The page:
Established in 1950


Taxonomy (systematics) is the science of classifying plants and animals by evaluating shared features and organizing them into a hierarchy based on these relationships. The basic taxonomic units or taxa (singular: taxon) are species. Every species is given an internationally recognized two part name (binomial) by which it is known. The first part of this name is called the Genus and the second part the Species. More closely related plants within the family, which share some general/generic features, are grouped in the same genus thus the genus/species describe the taxon generically/specifically. Unlike common names which can vary from region to region, a species’ binomial name is unique and precise. The name is usually derived from Latin or Greek (or a modern word that has been Latinized). Genus names are always capitalized and species names always start with a lower case letter. Species names often are descriptive (xanthocalyx – with yellow flowers), indicate a place of origin (brasiliensis – from Brasil), or are honorific, named after the collector or other person worthy of the honor of being immortalized in the taxonomic nomenclature (fosteriana – in honor of Mulford Foster).

FAMILY BROMELIACEAE (bro-meel-ee-ay-see-ee) is a part of the flowering plants (angiosperms) subdivision of the Plant Kingdom. All of its species are monocotyledons whose seeds initially have only one leaf, members of the Class Liliopsida. Monocots comprise one quarter of all flowering plants and include some of the largest and most well known groups of plants: orchids, palms, grasses. Dicotyledons (called dicots) have seeds that initially have two leaves.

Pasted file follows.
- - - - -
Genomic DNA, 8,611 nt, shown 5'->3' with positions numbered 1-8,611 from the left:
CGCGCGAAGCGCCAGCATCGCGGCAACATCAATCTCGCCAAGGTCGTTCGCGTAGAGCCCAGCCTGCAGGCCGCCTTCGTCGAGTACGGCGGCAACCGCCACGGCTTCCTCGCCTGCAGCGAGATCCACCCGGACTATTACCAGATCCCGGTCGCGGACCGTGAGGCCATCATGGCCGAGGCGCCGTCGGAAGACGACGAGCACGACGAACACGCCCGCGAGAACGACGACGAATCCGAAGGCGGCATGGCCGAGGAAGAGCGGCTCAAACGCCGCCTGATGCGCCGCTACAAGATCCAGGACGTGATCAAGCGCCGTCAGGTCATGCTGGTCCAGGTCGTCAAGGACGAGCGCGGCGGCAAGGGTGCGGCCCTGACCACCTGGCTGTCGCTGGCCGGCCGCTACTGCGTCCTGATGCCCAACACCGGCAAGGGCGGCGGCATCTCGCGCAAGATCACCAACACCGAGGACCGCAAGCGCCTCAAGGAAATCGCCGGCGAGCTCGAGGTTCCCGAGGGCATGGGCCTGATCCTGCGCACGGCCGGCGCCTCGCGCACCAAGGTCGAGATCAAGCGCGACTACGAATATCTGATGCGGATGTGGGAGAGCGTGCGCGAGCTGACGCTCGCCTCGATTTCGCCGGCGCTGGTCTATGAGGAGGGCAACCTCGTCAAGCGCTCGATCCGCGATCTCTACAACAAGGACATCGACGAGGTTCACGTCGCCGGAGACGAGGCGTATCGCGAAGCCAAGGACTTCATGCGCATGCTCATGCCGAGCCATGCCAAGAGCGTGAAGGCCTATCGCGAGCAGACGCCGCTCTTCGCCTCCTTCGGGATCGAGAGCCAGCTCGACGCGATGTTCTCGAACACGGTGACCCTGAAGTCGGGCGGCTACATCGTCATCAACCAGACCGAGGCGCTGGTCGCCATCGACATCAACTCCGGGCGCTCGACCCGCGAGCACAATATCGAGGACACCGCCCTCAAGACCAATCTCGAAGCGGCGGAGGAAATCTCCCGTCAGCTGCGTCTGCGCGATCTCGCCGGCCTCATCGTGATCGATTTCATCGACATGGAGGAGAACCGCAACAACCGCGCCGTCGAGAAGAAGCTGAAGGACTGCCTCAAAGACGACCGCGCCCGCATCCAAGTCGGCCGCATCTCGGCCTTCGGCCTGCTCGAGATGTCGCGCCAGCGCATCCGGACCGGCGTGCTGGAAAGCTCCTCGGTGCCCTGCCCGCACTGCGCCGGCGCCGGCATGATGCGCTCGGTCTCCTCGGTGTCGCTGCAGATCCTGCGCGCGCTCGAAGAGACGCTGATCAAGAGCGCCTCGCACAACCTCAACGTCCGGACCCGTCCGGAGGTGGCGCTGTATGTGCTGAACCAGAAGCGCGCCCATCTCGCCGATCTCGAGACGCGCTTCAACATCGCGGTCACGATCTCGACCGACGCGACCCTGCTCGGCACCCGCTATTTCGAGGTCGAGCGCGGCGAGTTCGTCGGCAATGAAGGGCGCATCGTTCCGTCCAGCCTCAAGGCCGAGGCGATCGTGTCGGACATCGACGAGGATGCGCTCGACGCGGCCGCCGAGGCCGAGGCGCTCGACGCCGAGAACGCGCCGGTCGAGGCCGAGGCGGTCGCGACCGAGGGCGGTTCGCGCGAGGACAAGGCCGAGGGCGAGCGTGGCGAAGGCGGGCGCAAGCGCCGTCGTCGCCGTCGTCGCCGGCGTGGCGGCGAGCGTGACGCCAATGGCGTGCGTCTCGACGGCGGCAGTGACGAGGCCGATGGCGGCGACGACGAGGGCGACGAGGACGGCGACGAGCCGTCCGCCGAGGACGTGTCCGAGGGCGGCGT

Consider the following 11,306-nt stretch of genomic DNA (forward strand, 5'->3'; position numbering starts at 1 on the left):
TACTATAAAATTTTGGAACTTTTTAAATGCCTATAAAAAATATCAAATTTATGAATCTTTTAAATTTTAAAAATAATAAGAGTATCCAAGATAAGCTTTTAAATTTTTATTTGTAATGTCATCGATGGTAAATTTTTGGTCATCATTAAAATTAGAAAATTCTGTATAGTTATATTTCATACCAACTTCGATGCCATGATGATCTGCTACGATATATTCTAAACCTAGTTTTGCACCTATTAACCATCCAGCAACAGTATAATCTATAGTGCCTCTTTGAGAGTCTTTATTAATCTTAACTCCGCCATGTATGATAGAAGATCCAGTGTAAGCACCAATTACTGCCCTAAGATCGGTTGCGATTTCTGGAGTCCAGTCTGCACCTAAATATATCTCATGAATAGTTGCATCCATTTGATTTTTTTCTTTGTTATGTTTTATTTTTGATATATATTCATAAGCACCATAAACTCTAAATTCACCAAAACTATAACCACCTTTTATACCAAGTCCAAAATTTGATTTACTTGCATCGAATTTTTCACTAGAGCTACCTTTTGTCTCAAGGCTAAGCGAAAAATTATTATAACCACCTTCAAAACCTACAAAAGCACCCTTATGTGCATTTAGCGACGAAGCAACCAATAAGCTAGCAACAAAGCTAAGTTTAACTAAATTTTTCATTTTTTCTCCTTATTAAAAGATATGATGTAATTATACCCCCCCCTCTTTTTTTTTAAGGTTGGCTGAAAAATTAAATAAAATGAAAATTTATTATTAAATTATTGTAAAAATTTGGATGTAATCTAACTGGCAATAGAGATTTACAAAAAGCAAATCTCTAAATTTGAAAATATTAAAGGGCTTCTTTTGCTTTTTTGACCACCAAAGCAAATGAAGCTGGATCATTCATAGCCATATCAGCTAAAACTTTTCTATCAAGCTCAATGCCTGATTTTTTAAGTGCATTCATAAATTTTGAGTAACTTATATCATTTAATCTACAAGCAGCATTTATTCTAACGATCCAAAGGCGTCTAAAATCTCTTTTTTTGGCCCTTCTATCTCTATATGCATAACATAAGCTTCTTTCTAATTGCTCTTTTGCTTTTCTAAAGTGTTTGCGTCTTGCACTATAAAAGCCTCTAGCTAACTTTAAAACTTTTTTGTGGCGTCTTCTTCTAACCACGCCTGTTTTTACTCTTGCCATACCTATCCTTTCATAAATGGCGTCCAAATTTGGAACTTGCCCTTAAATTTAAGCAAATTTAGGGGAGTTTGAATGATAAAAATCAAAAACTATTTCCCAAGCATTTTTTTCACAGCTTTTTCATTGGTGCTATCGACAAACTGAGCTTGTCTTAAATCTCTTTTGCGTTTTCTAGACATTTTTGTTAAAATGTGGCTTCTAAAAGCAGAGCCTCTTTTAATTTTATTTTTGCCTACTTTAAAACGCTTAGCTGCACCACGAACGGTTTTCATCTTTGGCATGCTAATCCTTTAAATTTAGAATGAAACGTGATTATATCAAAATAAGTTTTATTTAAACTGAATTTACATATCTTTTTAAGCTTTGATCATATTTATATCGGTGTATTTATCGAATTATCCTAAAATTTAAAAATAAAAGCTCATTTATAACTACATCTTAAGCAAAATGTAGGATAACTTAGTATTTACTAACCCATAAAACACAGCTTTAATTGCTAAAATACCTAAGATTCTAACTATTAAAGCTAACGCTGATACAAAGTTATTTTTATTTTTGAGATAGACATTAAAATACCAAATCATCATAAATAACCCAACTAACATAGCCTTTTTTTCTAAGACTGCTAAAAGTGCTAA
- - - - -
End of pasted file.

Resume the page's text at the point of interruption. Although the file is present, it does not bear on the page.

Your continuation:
Based on revisions from DNA molecular research in the taxonomy of family Bromeliaceae by evolutionary biologists over the past decade, the Bromeliaceae family has been divided into eight subfamilies:
Brochinioideae, Lindmanioideae, Hechtioideae, Navioideae, Pitcairnioideae, Puyoideae, Tillandsioideae and Bromelioideae


The genera with the current number of species in each subfamily can be found on line on in the first section of ACCEPTED NAMES. The list given below can be outdated, for most updated list click the link above.


Brocchinia – 20


Connellia – 6 

Lindmania – 9



Hechtia – 62

NAVIOIDEAE (5 genera)

Brewcaria – 6

Cottendorfia – 1

Navia – 93

Sequencia – 1

Steyerbromelia – 6


Deuterocohnia – 18

Dyckia – 147

Encholirium – 28

Fosterella – 31

Pepinia – 57

Pitcairnia – 342

PUYOIDEAE (1 genus)

Puya – 218


Alcantarea – 32

Catopsis – 18

Glomeropitcairnia – 2

Guzmania – 211

Mezobromelia – 9

Racinaea -74

Tillandsia – 622

Vriesea – 281

Werauhia – 88


Acanthostachys – 2

Aechmea – 27

Ananas – 7

Androlepis – 2

Araeococcus – 9

Billbergia – 63

Bromelia – 60

Canistropsis – 11

Canistrum – 13

Cryptanthus – 72

Deincanthon – 1

Disteganthus – 2

Edmundoa – 3

Eduandrea – 1

Fascicularia – 1

Fernseea – 2

Greigia – 36

Hohenbergia – 65

Hohenbergiopsis – 1

xHohenmea – 1

Laptanthus – 2

Lymania – 9

Neoglaziovia – 3

Neoregelia – 120

Nidularium – 47

xNiduregelia – 3

Ochagavia – 4

Orthophytum – 68

Portea – 9

Pseudoaechmea – 1

Pseudoananas – 1

Quesnelia – 23

Ronnbergia – 14

Ursulaea – 2

Wittrockia – 6

Many new species have been described since 2012, and these will change the species numbers in the above chart. Further necessary changes can be expected in the near future as research reveals the need to revise existing genera or create new ones, and as the relationship between species in different genera is clarified. This section will be updated when a new Bromeliad Binomials is published.
A PDF version of the research paper describing these DNA-based changes to the taxonomy of the bromeliad family can be found on the University of Wisconsin’s website by following the link below:

Givnish TJ, Millam KC, Berry PE, Sytsma KJ. 2007. Phylogeny, adaptive radiation, and historical biogeography of Bromeliaceae inferred from ndhF sequence data. Pp. 3-26 in JT Columbus, EA Friar, JM Porter, LM Prince, MG Simpson (eds.) Monocots: Comparative Biology and Evolution – Poales. Rancho Santa Ana Botanic Garden, Claremont, CA.

Additional information about bromeliad genera can be found in AN ANNOTATED CATALOG OF THE GENERIC NAMES OF THE BROMELIACEAE by Jason R. Grant


For most members descriptions of new species are difficult to read, just because the descriptive jargon, but if you are interested to learn some more about this, it can be useful to have a PDF file of the Glossary at hand, just download and print it if of your interest.

Copyright 2024 | The Bromeliad Society International